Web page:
19 Tips on Traveling while on Cohen

It might be a tad strange to start my blog while on Week 19 of the Cohen program, but I couldn’t help but list this down on one of the posts on the Cohen Lifestyle Centre Facebook page.

I travel for work and leisure, and this year, I’ve been fortunate to have been on several trips already. I didn’t expect to be on the Cohen program so my travel plans did not exactly factor in the complexities of the Eating Plan. But here are 19 tips that I’ve found to be helpful while traveling on the Cohen program. Some worked, some didn’t. 🙂

  1. Prepare your proteins beforehand. Dishes such as beef tapa, roast (air fried) chicken breast fillet, garlic sautéed/”fried” tuna can be cooked pre-trip, then vacuum sealed in Santi’s. (Vacuum sealed bags start at Php 20 up. They can only vacuum seal dry foods.)
  2. Email the hotel you will be staying at to request for Cohen-compliant meals for breakfast and/or lunch/dinner. Just tell the F&B manager/staff that you are on a “strict dietary prescription” and send them your recommendations for dishes. Best to send them the recipes with the measurements days before your trip so you can co-ordinate if some ingredients are not available.
  3. Check restaurants at your travel destination if they can make Cohen-compliant dishes. Same “rule” applies as with hotels when communicating with restaurants.
  4. Buffets can be your friends.
    a. Choose your protein, ask chef to cook it to your specifications that are Cohen-compliant, and if possible, measure the raw ingredients yourself (with a digital travel scale you brought yourself).b. For your veggies, check the salad station first. Then check the grilling station.

    c. For more variety in your DIY salad, get an apple, honeydew or mangoes (or other Cohen-compliant fruit) from the dessert station to add to your salad.

    d. Ask for balsamic vinegar from the waiters. Usually the ones at the salad bar are vinaigrette already which is usually already mixed with oil.

  5. Bring a reliable digital travel scale. The small “pocket” ones are unreliable, especially if the restaurant doesn’t have dishes small enough to place on your scale. The measurements will not be accurate, I tell you.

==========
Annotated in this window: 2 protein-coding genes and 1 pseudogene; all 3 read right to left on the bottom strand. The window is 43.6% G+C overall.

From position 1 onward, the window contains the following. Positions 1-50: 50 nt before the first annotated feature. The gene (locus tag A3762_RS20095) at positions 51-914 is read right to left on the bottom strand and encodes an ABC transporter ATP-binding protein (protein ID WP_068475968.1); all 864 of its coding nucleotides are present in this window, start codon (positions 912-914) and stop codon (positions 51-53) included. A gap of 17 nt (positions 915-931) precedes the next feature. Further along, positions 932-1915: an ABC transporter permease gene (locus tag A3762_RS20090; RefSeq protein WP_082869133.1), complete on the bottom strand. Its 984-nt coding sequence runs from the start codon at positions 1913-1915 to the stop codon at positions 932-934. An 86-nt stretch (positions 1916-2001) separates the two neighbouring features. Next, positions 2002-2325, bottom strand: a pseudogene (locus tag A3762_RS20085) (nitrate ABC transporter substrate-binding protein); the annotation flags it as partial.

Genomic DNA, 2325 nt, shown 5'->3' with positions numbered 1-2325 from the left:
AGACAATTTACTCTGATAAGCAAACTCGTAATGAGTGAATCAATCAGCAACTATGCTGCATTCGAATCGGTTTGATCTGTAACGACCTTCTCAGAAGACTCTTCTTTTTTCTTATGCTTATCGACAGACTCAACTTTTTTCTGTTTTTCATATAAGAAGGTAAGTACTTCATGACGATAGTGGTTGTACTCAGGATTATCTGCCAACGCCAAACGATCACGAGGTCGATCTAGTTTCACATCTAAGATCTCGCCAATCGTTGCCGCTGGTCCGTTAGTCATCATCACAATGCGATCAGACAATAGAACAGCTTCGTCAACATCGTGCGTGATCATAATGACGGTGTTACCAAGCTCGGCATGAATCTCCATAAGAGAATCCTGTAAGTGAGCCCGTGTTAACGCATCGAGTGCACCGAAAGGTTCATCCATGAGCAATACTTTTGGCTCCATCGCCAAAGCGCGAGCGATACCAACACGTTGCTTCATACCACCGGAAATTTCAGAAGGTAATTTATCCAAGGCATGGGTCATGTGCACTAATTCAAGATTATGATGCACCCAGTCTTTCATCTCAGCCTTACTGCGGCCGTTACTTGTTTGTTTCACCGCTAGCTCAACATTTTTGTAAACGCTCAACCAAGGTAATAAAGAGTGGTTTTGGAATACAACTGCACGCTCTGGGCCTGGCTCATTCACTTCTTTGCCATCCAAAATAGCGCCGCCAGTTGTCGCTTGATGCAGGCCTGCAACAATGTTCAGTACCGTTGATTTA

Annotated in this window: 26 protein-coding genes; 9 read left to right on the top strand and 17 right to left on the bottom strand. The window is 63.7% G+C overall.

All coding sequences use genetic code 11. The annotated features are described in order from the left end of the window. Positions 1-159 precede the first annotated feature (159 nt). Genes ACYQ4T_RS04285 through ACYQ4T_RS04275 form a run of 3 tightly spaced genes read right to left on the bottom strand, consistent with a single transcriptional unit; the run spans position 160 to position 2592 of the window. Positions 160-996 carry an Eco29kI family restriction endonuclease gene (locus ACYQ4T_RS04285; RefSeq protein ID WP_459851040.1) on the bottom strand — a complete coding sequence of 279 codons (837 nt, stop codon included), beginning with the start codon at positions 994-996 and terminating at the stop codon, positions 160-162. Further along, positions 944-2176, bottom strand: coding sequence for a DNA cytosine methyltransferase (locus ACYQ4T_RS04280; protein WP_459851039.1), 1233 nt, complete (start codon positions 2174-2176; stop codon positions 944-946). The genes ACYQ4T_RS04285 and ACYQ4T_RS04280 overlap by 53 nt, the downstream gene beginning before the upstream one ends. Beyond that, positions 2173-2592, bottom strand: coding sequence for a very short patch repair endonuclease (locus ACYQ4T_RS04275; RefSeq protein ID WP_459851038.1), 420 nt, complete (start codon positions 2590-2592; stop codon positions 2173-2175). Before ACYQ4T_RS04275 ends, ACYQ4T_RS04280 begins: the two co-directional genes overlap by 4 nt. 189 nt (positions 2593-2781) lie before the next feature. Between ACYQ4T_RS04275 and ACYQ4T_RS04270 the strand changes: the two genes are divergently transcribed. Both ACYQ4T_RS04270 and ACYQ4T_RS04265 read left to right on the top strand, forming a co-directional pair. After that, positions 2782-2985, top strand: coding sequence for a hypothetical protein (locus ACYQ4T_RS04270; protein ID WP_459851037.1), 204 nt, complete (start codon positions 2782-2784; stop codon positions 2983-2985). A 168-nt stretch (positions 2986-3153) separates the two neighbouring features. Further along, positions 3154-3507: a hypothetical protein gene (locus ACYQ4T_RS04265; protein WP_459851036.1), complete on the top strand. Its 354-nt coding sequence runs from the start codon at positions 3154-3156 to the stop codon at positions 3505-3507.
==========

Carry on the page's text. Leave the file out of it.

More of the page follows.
6. Bring your crackers with you.
  7. Take a small squeeze bottle of Carmela Tanjangco’s balsamic reduction.
  8. Bring your own stash of stevia or Splenda. If you can ask the resto or hotel for more Splenda, even better. You can replenish your own travel stock with no problem.
  9. Keep to your 2-3L water intake.
  10. Check out the local grocery for yogurt and fruits.
  11. Stay away from street foods.
  12. Check with airline if you can hand-carry your food. Some airlines are accommodating, but others are not. You might need to check-in your food with the rest of your luggage.
  13. If not, pack a cooler with Abigail Ongyanco-Lim’s Techni-Ice.
  14. Check with your hotel if there is a mini ref so you can store your food during your stay. Otherwise, befriend the hotel/resort/B&B/inn staff so you can ask them to keep your food in the kitchen’s fridge. [I survived a 9-day Myanmar trip at a hostel this way. Just ask nicely. 😉 ]
  15. Time your meals so you can eat with everyone else. If it means waking up earlier than usual (say, 7 am) so you can have lunch with your travel companions at 12nn, do it.
  16. If you know you can’t resist the local food, don’t even attempt to be around it. It’s too risky and too tempting to deviate. [Trust me, this is a major test of will power and commitment to the program.]
  17. Ask other Cohenites for recommendations for groceries, food sources, restos, cafes, hotels, etc. that are Cohen-friendly. The Cohen FB page has a lot of posts from other Cohenites for their suggestions on Cohen-friendly/compliant places in Boracay, Cebu, Davao, Hong Kong, Singapore, Japan, etc.
  18. The bigger or more cosmopolitan the city, the better chances of finding restaurants and hotels that are Cohen-friendly.
  19. Print out your Eating Plan on a small sheet of paper and have it laminated so you can keep it in your wallet. You can show or hand this to the chef or waiter when you eat out at a Cohen-friendly establishment. If there’s space at the back, list your Cohen-compliant preferred ingredients as well so the chefs have a reference for what you are allowed to eat.

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